Nope, neutrals are current carrying conductors and therefore have potential though not of the magnitude of ungrounded (hot) conductors. A hot to ground is a fault and is not considered stray voltage. You need to determine which it is. However don't test by seeing if you still get shocked it may be your last one.
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Old 07-04-2009, 11:55 PM   #7
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voltage potential around in-ground pool


Thanks for your help. If there was a bad neutral connection at the power company (pole) then would the pool have a better ground causing a difference in potential between the two points?
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Old 07-05-2009, 12:10 AM   #8
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voltage potential around in-ground pool


No it would be no better than the transformer ground. Remember all neutral taps at the transformer also have an earth grounding conductor ran to a ground rod at the bottom of the pole. Turning the main breaker off at your home will effectively remove all neutral current on your side of the service entrance unless neutral current is getting to the pool through the earth from an outside source. An example would be a buried lateral service to a neighbors or your lateral service that has a faulted neutral to earth or even a hot to earth that is placing your pool and surrounding metal in that potential gradient as the current uses the earth to get back to the source (transformer). The pool just happens to be in the way....

Suffice to say you have a stray or fault problem at your friends pool as you should not get shocked if you have a equipotential grid that is properly installed. It is likely that getting shocked is not normal to say the least and I would suspect you have a fault on the homeowners side of the utility or you have a stray voltage problem originating on the utility side of your service.

When your friend gets out of the pool is he touching a metal hand rail or just getting out onto wet concrete?
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Old 07-05-2009, 12:19 AM   #9
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voltage potential around in-ground pool


To my understanding he gets a slight shock getting out onto the cement and the shock is worse if it is wet. He has measured less than 3 vac from the ground rod at the pump to the pool water or wet cement.
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Old 07-05-2009, 12:30 AM   #10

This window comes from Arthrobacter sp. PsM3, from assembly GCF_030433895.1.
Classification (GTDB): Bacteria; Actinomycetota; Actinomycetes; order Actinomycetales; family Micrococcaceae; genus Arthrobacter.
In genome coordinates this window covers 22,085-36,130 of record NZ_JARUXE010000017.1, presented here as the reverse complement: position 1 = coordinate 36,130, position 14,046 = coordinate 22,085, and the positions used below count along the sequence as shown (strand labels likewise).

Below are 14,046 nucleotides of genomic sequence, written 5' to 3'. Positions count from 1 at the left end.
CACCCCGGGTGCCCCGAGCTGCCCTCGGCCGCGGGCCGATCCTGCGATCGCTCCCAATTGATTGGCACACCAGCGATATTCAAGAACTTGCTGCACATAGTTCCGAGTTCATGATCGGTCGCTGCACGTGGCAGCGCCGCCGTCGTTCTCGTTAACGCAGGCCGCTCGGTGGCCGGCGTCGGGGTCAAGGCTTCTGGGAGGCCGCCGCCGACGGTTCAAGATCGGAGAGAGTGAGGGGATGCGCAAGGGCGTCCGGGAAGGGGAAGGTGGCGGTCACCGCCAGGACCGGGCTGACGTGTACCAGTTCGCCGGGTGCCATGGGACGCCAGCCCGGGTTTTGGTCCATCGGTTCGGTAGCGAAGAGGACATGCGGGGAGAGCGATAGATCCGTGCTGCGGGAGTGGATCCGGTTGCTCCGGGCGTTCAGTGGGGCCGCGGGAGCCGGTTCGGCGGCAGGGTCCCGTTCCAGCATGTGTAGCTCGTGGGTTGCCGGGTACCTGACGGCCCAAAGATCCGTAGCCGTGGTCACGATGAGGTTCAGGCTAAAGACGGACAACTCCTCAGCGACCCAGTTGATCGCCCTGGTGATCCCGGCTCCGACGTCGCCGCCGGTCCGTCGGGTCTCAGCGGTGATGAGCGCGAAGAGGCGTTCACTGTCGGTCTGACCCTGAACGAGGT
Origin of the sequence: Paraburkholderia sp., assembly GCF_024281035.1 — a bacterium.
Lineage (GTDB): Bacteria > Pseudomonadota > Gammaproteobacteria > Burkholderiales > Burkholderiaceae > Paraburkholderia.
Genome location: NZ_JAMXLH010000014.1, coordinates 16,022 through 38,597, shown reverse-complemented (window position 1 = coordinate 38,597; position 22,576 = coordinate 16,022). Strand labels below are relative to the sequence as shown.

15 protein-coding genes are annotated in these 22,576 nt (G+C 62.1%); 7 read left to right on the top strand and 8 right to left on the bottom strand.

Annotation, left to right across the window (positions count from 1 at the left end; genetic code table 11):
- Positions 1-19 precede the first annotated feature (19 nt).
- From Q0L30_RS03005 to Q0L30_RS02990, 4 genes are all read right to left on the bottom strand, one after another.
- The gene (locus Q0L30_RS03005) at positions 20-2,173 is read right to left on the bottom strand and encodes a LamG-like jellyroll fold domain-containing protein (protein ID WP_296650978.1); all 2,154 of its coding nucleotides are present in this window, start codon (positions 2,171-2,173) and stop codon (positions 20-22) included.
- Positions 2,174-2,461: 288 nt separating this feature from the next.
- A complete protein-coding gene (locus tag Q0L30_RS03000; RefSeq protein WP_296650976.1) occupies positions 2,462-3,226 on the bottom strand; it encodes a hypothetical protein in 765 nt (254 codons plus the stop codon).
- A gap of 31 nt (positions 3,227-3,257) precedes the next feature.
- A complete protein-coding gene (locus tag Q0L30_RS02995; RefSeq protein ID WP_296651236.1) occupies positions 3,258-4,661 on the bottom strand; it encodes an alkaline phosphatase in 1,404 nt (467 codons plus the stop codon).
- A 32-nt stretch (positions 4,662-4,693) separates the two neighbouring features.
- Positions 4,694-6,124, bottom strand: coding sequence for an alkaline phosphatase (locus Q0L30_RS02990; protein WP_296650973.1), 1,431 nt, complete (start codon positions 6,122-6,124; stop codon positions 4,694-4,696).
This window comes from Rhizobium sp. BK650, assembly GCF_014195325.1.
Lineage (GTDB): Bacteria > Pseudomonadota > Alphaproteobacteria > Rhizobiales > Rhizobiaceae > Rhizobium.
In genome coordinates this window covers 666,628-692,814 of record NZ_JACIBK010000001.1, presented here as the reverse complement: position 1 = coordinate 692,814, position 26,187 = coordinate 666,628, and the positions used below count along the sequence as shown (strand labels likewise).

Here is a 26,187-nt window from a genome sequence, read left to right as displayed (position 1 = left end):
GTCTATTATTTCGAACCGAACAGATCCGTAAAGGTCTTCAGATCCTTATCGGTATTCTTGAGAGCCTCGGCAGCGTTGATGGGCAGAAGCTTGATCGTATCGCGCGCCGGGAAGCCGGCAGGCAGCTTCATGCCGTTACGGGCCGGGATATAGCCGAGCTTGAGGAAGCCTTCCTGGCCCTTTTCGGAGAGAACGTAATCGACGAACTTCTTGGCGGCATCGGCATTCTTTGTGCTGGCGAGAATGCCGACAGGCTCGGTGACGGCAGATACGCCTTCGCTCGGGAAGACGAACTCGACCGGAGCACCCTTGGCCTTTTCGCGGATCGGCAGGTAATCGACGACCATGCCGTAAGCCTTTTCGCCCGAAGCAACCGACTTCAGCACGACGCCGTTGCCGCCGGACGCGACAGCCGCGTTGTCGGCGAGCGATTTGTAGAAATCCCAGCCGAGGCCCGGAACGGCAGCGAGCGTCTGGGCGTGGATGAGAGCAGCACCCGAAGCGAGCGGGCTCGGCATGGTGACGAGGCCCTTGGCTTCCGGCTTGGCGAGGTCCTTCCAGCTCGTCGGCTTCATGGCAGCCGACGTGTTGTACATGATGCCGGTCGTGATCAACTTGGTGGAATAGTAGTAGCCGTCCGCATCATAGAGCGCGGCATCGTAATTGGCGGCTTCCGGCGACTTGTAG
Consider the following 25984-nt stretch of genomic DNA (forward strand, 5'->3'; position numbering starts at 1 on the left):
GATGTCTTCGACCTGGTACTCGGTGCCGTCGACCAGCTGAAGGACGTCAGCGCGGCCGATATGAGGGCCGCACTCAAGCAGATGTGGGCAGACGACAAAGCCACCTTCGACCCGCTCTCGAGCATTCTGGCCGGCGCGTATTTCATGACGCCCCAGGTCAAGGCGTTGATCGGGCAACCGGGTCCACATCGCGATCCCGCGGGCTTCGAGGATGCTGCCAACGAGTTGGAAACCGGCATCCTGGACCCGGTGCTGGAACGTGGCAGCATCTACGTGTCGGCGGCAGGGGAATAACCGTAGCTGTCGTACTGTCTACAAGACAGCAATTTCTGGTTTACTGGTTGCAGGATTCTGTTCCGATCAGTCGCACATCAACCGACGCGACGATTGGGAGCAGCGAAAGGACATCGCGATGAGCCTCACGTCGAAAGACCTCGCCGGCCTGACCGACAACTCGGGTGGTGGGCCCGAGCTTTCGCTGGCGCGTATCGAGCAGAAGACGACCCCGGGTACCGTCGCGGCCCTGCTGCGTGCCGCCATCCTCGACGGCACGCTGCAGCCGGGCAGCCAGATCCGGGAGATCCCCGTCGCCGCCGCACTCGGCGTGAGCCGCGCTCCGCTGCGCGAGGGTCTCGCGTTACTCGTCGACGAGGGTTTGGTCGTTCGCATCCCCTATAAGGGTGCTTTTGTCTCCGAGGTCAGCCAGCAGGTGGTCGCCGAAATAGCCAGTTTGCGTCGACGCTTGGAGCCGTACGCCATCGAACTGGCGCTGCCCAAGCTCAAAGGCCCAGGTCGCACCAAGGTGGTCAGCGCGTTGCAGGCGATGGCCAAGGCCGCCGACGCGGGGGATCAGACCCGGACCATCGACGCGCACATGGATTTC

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voltage potential around in-ground pool


Have your friend turn his main breaker off and take a measurement from the concrete to a metal object... the pool pump would be good. See if the voltage disappears or reduces. Do not place yourself in series with any concrete or metal around that pool. BTW the ground rod at the pump, if that is what they are using to ground directly to the pump, is pointless.
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Old 07-05-2009, 12:46 AM   #11
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voltage potential around in-ground pool


With the cb'ers off he measures about 3 vac from the ground rod beside the pump to the wet cement. He mentioned that when he removed the copper grounding wire from the rod and measured from the rod to cement the voltage dropped to about 1.5 vac. All this information I'am passing on was from a phone conversation with him earlier this afternoon. I might need to go visit and see exactly what he is doing.
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Old 07-05-2009, 01:11 AM   #12
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voltage potential around in-ground pool


Is that ground rod for the pump only or is it the ground rod for his electrical service.....and he is grounding the pump to it ? The pump should not be connected/bonded to any earth driven rods. It should be bonded to the other metal and equipment around the pool.
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Old 07-05-2009, 01:21 AM   #13
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voltage potential around in-ground pool


There is a power panel at the pump house with the grounding rod. This power panel is seperate from the house panel which also has a grounding rod. What is BTW? Also, he is in the process of "rent-to-own" for this house.

Last edited by logi98; 07-05-2009 at 01:23 AM.
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Old 07-05-2009, 01:29 AM   #14
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voltage potential around in-ground pool


Gotta go for the evening.

FWIW 3 vac is about where most people will complain of tingle voltage. Measuring 1.5 volts to the earthed rod and the concrete would be in the realm of an acceptable stray voltage. I would expect that.

Heres something to read through while I get some sleep....

http://forums.mikeholt.com/showthread.php?t=86958
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Old 07-05-2009, 01:31 AM   #15
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voltage potential around in-ground pool


Thanks Stubbie, catch you tomorrow. Thanks for all your help.................logi98